2017 Snowy Plover Breeding Season Slows Down

Three camouflaged plover chicks lay in the sand among beach wrack
Limantour Snowy Plover chicks laying low to hide from predators (or surveyors).

NPS / Matt Lau

Matt Lau, Snowy Plover Ecologist

The 2017 Western Snowy Plover breeding season in Point Reyes National Seashore is on its last stretch! Although the plover monitoring team has had a lot of excitement this week with four new nest hatches, the season appears to be slowing down. Winter flocks are already beginning to form and only one new nest has been found in the past two weeks.

Since April, we have had a total of 46 nests on Great Beach and Limantour Beach. Of those, 19 have hatched. We’ve lost both chicks and many nests to predators, namely Common Ravens and skunks. Yet there is still hope! We currently have 20 chicks running around on the beaches, ranging from a day old to three weeks old. It takes approximately 28 days from hatch until chicks are fledged (i.e., able to fly and survive without help from their parents). Also, as of July 28, five nests on Limantour Beach and North Beach are still active.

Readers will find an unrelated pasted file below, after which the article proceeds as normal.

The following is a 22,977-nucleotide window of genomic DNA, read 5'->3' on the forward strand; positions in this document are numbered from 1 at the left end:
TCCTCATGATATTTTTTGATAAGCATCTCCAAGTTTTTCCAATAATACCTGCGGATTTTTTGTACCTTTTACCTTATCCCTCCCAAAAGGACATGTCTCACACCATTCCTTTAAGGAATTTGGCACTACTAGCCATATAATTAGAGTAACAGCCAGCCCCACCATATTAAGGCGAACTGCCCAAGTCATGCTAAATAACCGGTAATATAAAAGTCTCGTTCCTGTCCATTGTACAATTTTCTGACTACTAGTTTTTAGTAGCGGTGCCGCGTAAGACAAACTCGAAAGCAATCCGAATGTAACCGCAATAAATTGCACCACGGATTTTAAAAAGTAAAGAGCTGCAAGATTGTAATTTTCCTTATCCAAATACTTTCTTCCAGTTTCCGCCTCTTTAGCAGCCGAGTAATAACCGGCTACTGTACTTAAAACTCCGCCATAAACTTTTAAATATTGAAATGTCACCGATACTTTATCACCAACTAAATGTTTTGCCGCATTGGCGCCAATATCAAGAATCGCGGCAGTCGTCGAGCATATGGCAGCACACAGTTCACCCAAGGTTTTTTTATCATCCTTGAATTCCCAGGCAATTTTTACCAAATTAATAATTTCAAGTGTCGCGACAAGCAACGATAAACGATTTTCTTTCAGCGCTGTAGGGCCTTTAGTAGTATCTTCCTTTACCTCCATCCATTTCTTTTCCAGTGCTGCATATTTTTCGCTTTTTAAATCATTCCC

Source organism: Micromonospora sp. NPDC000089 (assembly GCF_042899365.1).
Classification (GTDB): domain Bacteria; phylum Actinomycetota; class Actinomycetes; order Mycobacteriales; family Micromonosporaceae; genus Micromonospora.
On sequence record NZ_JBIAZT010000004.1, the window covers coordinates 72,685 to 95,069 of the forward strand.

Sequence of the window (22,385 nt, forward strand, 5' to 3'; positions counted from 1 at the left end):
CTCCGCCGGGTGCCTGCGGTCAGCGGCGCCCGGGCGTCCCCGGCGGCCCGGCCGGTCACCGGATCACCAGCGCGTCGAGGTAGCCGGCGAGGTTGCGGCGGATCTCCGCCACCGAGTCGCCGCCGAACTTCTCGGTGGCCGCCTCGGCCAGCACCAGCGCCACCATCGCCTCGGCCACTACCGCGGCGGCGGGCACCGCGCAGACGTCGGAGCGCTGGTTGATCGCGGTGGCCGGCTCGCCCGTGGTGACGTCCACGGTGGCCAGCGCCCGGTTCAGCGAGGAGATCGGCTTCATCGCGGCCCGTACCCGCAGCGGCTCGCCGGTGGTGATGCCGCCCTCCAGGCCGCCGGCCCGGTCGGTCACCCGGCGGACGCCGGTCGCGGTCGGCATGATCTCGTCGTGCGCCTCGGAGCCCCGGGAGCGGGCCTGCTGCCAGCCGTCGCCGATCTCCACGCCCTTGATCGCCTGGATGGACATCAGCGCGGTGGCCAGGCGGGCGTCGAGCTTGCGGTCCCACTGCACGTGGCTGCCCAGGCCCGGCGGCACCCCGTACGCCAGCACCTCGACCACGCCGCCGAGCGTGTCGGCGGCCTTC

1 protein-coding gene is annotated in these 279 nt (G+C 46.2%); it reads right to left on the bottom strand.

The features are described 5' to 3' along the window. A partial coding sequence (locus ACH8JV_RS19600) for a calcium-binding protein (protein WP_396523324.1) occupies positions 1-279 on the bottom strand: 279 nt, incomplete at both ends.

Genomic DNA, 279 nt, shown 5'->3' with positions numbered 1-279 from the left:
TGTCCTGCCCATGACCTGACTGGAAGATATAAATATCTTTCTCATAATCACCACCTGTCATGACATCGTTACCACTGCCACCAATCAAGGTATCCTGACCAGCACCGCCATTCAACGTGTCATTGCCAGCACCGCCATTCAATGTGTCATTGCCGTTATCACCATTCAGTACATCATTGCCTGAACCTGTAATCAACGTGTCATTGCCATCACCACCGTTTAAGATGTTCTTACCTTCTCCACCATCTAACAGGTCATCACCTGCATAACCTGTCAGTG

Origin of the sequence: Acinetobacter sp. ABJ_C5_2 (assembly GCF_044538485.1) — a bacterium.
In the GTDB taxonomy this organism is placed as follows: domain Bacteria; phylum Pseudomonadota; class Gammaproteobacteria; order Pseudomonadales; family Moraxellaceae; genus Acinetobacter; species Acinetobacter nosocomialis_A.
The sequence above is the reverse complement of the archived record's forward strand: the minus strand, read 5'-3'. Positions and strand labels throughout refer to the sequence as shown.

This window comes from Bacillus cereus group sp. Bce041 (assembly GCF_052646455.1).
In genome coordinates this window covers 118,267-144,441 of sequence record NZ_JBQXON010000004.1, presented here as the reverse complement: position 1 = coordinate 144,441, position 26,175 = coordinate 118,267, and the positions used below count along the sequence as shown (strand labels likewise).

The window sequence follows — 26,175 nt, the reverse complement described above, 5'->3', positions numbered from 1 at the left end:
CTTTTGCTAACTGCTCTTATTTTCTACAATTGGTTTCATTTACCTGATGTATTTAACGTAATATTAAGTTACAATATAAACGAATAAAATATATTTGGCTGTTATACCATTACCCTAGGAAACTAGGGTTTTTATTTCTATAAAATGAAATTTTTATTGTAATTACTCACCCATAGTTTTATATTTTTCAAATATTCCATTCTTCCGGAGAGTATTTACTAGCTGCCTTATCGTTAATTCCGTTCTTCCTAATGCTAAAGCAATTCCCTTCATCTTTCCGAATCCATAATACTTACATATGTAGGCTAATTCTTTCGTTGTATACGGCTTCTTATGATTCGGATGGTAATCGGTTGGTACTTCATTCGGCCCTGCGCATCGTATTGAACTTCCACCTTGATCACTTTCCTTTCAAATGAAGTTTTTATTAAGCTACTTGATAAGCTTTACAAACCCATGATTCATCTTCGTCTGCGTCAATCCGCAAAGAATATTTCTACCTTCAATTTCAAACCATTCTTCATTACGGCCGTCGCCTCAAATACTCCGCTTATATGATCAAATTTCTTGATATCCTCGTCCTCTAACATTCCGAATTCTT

Plover parent walking toward a chick on an open stretch of beach
A Kehoe Beach adult male tending to a single two-week-old chick. This single chick was the lone survivor out of three chicks that hatched.

NPS / Matt Lau

Plovers nested in some notable locations this year. We had a single nest on the section of beach between North and South Beach parking lots. This is especially exciting because there has been only one other nest recorded in this area since 1995. For the first time in over 12 years, Snowy Plovers also decided to nest on a portion of beach between the Limantour Beach parking lots, where visitor traffic is high. In response, we have erected a large fenced area to protect nesting habitat and nest exclosures (fences designed to let plovers in and out, but exclude predators) around nests. In total, we found five nests in this area. Three of these nests were preyed upon by skunks in spite of the exclosures! We believe baby skunks were able to squeeze through the small windows in the exclosure to get inside. There was evidence of digging into another nest exclosure by an adult skunk. For this reason, we decided to not exclose the last nest remaining in that area, to prevent skunks from associating exclosures with easy meals. In addition to fencing, we have increased volunteer docent presence at the trailheads and put up more signage about the park’s dog leash laws and nesting plovers.

For more information on Western Snowy Plovers in Point Reyes, contact Matt Lau.

Last updated: July 31, 2017